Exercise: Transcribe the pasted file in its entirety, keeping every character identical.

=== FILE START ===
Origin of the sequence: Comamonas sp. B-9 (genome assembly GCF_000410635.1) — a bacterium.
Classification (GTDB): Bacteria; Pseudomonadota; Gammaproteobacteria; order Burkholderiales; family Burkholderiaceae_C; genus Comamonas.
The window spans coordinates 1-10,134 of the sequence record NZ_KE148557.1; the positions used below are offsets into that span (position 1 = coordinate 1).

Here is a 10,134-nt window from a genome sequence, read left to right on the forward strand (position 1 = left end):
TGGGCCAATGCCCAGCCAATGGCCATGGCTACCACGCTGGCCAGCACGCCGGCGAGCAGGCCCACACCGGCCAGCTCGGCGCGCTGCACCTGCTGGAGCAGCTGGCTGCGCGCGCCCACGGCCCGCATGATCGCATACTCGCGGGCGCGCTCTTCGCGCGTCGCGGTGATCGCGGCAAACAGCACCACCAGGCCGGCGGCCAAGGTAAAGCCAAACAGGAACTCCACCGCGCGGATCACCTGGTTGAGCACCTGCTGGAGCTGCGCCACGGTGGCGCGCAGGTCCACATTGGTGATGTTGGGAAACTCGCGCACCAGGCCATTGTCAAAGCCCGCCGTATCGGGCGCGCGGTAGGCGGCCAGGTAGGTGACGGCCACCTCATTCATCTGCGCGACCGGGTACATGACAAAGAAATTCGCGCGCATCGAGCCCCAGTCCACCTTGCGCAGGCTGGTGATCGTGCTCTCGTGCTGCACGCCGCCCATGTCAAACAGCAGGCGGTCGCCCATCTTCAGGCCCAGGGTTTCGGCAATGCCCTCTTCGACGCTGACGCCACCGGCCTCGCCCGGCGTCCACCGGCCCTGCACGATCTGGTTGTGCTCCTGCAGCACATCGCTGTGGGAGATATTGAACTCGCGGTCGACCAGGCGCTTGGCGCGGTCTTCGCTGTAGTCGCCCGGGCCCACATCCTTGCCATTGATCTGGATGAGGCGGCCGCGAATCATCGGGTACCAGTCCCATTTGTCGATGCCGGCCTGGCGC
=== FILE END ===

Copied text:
Origin of the sequence: Comamonas sp. B-9 (genome assembly GCF_000410635.1) — a bacterium.
Classification (GTDB): Bacteria; Pseudomonadota; Gammaproteobacteria; order Burkholderiales; family Burkholderiaceae_C; genus Comamonas.
The window spans coordinates 1-10,134 of the sequence record NZ_KE148557.1; the positions used below are offsets into that span (position 1 = coordinate 1).

Here is a 10,134-nt window from a genome sequence, read left to right on the forward strand (position 1 = left end):
TGGGCCAATGCCCAGCCAATGGCCATGGCTACCACGCTGGCCAGCACGCCGGCGAGCAGGCCCACACCGGCCAGCTCGGCGCGCTGCACCTGCTGGAGCAGCTGGCTGCGCGCGCCCACGGCCCGCATGATCGCATACTCGCGGGCGCGCTCTTCGCGCGTCGCGGTGATCGCGGCAAACAGCACCACCAGGCCGGCGGCCAAGGTAAAGCCAAACAGGAACTCCACCGCGCGGATCACCTGGTTGAGCACCTGCTGGAGCTGCGCCACGGTGGCGCGCAGGTCCACATTGGTGATGTTGGGAAACTCGCGCACCAGGCCATTGTCAAAGCCCGCCGTATCGGGCGCGCGGTAGGCGGCCAGGTAGGTGACGGCCACCTCATTCATCTGCGCGACCGGGTACATGACAAAGAAATTCGCGCGCATCGAGCCCCAGTCCACCTTGCGCAGGCTGGTGATCGTGCTCTCGTGCTGCACGCCGCCCATGTCAAACAGCAGGCGGTCGCCCATCTTCAGGCCCAGGGTTTCGGCAATGCCCTCTTCGACGCTGACGCCACCGGCCTCGCCCGGCGTCCACCGGCCCTGCACGATCTGGTTGTGCTCCTGCAGCACATCGCTGTGGGAGATATTGAACTCGCGGTCGACCAGGCGCTTGGCGCGGTCTTCGCTGTAGTCGCCCGGGCCCACATCCTTGCCATTGATCTGGATGAGGCGGCCGCGAATCATCGGGTACCAGTCCCATTTGTCGATGCCGGCCTGGCGC